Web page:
13 Eco-Friendly Practices to Teach Your Kids at a Young Age
In a society built around mass consumerism, it can be challenging to teach our kids the importance of making eco-friendly choices in their daily lives. The irony is that it’s more important than ever before to raise children who are environmentally conscious. We should strive to teach our kids to be mindful global citizens who learn everything from how to perform CPR to how to compost food waste. If you are looking for ways to inspire your family to go green, here are 13 eco-friendly practices you can begin today.
Watch films like Wall-E
Kids, especially young kids, need to understand why it is necessary to protect our planet and why some of the choices we make can be harmful. To help you introduce this concept, watch the movie Wall-E, Pixar’s film that illustrates the effects of consumerism on humans and the environment.
Talk about where your food comes from
Often, kids just take food for granted (so do many adults). So don’t just feed your kids – talk to them about where their food comes from. Explain why it is important to purchase natural food instead of processed, make an effort to talk about good food practices.
And where your trash goes
Similarly, talk to your kids about where your trash goes. Kids learn very early that they should throw their trash in the garbage can, and the trash collector picks it up. However, that’s commonly where the lesson ends. Instead, teach kids about landfills and why we need to make efforts to create less trash. Introduce your kids to eco-friendly choices about what goes in the garbage.
Reduce, reuse, recycle
Following the lesson about trash, teach kids “the three R’s” to reduce their waste, reuse materials, and recycle what’s left over. Help kids understand that reducing what they consume and reusing products rather than buying new ones can be even better than recycling.
Support and eat local
Take your kids to local farmers markets and farm-to-table restaurants. Explain to them why it is important to support local farmers. Teach them why it is better to cook with and eat fresh produce than to make packaged meals or eat fast food.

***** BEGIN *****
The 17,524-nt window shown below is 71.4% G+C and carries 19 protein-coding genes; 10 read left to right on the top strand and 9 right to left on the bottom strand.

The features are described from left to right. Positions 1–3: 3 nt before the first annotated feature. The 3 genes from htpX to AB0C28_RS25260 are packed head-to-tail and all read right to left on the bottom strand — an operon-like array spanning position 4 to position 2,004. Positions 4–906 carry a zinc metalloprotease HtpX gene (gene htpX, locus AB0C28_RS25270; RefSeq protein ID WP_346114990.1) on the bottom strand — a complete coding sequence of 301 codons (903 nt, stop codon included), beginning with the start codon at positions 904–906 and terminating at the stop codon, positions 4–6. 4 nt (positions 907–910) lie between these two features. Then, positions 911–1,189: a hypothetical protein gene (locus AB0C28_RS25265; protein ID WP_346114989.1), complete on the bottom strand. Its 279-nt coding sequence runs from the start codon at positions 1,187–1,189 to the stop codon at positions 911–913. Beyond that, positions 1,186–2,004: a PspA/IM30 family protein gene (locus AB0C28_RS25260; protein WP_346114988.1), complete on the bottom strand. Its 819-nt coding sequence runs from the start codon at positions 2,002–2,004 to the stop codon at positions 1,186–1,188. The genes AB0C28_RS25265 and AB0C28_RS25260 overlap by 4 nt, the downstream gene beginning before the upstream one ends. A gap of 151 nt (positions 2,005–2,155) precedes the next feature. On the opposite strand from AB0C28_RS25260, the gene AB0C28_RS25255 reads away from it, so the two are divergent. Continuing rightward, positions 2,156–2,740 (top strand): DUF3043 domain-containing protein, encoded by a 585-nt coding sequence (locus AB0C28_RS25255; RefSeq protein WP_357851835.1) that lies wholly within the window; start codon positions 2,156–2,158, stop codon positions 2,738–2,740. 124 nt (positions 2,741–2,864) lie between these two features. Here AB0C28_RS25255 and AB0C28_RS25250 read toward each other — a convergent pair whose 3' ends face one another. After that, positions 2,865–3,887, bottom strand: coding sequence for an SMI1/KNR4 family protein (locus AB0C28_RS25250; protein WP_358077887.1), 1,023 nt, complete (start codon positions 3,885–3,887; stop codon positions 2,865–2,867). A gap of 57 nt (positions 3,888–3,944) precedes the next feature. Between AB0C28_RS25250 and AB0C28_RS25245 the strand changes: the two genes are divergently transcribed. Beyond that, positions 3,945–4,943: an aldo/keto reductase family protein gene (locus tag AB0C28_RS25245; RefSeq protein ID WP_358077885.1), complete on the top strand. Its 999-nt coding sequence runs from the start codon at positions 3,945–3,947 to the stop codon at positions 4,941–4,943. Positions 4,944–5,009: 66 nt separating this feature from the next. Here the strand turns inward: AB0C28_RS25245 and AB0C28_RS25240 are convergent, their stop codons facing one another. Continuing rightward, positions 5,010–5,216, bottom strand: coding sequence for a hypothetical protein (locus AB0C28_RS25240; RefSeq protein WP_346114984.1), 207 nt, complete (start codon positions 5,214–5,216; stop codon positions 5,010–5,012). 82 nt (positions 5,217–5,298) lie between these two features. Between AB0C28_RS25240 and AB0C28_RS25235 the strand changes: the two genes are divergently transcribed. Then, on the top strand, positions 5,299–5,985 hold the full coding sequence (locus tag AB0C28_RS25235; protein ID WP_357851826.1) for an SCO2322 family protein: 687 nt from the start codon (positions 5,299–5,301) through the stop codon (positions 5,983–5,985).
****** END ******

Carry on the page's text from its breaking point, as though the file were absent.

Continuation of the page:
Grow a garden or build a greenhouse
For an unforgettable hands-on learning opportunity, grow a garden or build a greenhouse as a family. Kids will see firsthand the magnificence of nature — and learn that food doesn’t originate in a grocery store.
Composting sounds scary to many families, but it really shouldn’t. Composting is great for the environment, and it is a wonderful way to teach children about making eco-friendly choices about what goes in the garbage versus what can be reused.
Kids need to be taught how to read labels. They need to know how to read packaging labels to see how to recycle materials. They need to know how to read food labels to make wise decisions about what they put in their bodies. And, they need to know how to read labels to make environmentally-conscious decisions about the goods they buy.
Take public transit
Teach your kids from an early age to choose a mode of transportation whenever possible that will do the least amount of damage to the environment. As a family, take public transit, ride your bikes, and walk instead of driving. At the very least, carpool.
Explain to kids why it is important to conserve water and show them how much water we use on a daily basis without even realizing it. Use shower timers and make rules such as turning off the water when you brush your teeth.
Donate gently used items
Throughout the year, have your kids organize gently used items and take them to a donation center together. Teach your kids that their clothing is not disposable, so it is better to pass it on to someone in need. Likewise, shop at thrift stores as a family rather than buying clothes new off the rack.
Think about eco-friendly alternatives before you toss it
Kids often throw things away without even thinking. Instead, teach kids to think before they toss: Can the item be donated? Can it be reused or recycled? Can it go in the compost pile?
Try something new each month
There is always something that can be done to make the world a better place. As a family, look for a new way to go green in your home or apartment each month, such as installing energy-efficient lightbulbs one month and planting a garden the next. Look for new ways to challenge one another to be more environmentally-conscious.
Kids learn by watching, listening and doing. If you make it clear to them through your words and daily actions that being environmentally conscious is just a part of normal life — and can even be fun! — they’ll be more likely to adopt eco-friendly habits of their own and continue them for the rest of their lives.
By Jackie Nunes, Wondermoms.org